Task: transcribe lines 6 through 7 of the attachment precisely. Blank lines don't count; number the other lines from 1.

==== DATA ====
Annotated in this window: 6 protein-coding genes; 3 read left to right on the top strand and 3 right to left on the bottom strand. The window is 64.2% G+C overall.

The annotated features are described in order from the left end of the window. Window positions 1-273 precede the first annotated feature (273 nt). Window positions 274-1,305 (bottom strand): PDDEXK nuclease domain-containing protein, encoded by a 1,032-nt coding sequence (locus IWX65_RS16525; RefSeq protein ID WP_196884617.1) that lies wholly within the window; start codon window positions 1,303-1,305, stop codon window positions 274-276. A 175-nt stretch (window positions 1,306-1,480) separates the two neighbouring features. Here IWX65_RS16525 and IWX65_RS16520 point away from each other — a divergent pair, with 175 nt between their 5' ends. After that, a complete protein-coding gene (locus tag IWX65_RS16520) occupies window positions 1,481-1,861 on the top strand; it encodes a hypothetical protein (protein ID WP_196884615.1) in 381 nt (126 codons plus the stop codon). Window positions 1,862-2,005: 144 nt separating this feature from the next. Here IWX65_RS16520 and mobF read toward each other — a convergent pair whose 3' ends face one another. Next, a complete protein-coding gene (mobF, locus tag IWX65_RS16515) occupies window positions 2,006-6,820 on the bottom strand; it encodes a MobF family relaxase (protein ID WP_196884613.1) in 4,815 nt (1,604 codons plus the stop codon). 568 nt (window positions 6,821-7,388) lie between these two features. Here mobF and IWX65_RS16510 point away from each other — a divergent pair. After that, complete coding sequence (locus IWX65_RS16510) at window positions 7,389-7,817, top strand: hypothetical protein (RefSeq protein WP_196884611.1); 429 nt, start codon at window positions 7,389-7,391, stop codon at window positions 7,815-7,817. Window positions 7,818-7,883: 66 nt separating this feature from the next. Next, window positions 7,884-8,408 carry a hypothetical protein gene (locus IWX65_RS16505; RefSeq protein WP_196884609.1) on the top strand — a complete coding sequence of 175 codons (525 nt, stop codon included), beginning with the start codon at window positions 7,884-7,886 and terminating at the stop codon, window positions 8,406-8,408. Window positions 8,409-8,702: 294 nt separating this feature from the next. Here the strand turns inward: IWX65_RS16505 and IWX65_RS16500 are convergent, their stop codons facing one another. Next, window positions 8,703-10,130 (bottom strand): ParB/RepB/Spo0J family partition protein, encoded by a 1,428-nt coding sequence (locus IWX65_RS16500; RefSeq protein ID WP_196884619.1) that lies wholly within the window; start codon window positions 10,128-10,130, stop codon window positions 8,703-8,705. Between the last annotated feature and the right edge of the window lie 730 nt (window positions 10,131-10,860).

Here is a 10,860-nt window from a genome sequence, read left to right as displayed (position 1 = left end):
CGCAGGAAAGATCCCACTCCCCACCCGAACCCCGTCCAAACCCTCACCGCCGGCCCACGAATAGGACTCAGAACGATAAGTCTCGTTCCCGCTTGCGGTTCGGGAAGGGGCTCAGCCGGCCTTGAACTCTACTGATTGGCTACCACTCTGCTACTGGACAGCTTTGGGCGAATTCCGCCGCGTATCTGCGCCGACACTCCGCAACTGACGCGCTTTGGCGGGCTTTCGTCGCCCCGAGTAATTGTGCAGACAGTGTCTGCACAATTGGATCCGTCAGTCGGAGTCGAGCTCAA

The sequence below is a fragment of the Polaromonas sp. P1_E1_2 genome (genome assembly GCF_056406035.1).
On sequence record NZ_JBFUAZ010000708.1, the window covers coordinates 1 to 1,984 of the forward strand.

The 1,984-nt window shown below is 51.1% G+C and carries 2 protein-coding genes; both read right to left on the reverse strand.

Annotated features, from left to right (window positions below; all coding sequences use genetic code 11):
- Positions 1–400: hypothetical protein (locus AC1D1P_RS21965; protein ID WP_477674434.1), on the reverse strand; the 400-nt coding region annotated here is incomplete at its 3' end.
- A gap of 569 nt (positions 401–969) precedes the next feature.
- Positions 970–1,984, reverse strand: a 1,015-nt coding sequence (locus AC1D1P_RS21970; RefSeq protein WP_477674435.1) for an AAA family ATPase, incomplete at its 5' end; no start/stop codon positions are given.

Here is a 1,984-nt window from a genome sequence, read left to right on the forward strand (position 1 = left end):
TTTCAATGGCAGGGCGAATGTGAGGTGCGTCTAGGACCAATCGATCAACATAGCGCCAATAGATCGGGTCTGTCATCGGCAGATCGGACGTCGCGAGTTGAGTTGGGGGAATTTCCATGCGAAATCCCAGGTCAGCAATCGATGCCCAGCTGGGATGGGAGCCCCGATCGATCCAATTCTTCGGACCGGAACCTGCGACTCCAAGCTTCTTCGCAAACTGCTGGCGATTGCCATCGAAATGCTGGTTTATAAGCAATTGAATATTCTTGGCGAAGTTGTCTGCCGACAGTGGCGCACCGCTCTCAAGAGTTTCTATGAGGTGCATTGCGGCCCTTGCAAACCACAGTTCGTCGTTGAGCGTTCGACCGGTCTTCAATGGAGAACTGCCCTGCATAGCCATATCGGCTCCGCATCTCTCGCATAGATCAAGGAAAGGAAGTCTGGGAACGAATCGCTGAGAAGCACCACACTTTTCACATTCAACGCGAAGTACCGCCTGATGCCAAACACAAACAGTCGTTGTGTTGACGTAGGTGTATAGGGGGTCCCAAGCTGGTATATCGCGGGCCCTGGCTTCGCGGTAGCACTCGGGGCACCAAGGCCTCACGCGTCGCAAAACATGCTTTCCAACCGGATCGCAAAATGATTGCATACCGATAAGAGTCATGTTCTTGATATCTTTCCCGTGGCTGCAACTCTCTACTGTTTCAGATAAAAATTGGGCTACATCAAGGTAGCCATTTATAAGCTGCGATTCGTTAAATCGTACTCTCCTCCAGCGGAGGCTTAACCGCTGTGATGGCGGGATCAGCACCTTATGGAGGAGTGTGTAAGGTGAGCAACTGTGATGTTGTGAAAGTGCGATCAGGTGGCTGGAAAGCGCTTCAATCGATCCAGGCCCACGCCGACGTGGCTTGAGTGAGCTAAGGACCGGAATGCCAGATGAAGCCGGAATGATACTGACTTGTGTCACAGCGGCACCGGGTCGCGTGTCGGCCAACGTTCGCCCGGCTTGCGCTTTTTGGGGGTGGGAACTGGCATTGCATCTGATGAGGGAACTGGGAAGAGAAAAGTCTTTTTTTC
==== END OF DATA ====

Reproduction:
On sequence record NZ_JBFUAZ010000708.1, the window covers coordinates 1 to 1,984 of the forward strand.

The 1,984-nt window shown below is 51.1% G+C and carries 2 protein-coding genes; both read right to left on the reverse strand.